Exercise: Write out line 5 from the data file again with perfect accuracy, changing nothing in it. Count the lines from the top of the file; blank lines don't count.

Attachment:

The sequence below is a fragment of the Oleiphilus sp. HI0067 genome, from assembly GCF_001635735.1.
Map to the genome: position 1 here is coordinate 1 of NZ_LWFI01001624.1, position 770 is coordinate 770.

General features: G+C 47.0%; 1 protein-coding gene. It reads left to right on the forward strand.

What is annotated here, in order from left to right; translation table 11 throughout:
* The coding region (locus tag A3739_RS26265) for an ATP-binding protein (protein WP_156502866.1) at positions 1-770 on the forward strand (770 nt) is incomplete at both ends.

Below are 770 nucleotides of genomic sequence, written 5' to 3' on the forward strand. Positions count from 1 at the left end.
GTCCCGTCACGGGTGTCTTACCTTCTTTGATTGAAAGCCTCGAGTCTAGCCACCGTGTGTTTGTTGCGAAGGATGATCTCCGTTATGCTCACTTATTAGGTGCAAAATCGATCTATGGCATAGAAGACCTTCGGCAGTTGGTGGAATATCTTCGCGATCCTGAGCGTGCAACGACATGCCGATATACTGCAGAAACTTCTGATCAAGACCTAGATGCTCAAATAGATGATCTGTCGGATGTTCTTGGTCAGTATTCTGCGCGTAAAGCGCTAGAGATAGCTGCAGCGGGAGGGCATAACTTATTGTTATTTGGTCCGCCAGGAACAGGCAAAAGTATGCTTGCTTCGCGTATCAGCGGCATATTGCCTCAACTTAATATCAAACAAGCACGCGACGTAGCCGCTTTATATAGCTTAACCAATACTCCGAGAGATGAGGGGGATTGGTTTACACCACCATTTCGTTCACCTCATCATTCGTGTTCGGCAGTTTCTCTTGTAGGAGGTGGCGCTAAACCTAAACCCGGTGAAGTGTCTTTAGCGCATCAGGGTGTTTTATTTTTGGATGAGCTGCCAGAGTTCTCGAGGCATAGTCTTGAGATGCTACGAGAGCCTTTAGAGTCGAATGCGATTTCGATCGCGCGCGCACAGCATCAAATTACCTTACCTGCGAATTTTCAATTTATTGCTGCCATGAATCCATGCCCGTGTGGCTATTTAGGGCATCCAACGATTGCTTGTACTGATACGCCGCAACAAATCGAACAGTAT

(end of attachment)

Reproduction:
* The coding region (locus tag A3739_RS26265) for an ATP-binding protein (protein WP_156502866.1) at positions 1-770 on the forward strand (770 nt) is incomplete at both ends.